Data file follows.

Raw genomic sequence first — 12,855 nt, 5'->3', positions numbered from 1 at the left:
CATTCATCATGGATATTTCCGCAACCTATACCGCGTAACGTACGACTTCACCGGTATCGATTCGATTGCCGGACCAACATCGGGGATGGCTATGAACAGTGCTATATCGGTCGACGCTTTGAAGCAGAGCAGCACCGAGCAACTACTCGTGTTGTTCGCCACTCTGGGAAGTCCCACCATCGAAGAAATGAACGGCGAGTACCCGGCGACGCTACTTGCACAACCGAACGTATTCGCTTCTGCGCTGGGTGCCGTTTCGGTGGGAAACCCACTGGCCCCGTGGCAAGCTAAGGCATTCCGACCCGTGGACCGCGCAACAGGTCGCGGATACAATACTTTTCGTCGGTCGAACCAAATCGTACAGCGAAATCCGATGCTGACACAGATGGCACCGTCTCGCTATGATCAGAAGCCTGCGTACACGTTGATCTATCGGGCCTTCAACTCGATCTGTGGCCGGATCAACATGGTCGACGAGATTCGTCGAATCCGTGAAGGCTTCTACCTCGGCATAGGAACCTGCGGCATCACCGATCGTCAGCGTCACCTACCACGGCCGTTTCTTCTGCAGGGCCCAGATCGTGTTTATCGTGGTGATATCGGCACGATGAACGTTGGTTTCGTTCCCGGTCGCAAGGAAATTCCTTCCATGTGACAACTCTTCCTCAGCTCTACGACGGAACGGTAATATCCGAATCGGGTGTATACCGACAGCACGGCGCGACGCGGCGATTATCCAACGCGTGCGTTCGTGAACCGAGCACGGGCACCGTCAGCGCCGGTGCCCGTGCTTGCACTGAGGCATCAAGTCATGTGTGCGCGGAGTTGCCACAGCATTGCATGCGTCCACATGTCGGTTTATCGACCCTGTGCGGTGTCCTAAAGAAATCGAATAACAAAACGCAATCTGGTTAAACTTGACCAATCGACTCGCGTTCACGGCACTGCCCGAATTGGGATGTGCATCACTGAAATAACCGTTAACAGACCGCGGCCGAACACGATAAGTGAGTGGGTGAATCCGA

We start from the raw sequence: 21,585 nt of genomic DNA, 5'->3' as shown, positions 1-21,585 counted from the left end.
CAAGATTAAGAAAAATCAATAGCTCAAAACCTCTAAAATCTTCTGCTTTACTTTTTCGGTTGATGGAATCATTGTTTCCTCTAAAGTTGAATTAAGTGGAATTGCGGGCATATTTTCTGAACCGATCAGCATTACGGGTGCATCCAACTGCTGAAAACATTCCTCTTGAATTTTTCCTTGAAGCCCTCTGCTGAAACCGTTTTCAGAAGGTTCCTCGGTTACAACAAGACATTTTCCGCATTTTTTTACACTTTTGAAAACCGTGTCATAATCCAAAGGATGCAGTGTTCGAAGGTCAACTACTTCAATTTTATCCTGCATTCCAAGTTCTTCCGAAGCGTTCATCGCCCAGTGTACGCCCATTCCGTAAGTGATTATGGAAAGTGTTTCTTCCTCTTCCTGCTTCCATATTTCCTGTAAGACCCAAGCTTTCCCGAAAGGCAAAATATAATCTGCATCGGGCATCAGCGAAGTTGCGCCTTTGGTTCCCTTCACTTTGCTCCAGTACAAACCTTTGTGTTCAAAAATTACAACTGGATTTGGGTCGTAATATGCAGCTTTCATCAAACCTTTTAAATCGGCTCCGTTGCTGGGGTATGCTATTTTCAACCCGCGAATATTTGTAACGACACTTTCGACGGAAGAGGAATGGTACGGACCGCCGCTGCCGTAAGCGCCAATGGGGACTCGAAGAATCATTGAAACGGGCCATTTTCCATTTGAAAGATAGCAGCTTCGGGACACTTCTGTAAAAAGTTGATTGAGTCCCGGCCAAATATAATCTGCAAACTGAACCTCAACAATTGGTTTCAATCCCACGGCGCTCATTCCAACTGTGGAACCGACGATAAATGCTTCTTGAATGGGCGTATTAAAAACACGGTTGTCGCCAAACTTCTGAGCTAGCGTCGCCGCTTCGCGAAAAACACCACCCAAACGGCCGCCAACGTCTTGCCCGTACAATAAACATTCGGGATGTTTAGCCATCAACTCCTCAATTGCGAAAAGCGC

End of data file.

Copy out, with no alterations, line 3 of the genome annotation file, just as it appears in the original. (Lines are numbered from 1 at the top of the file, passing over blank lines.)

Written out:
We start from the raw sequence: 21,585 nt of genomic DNA, 5'->3' as shown, positions 1-21,585 counted from the left end.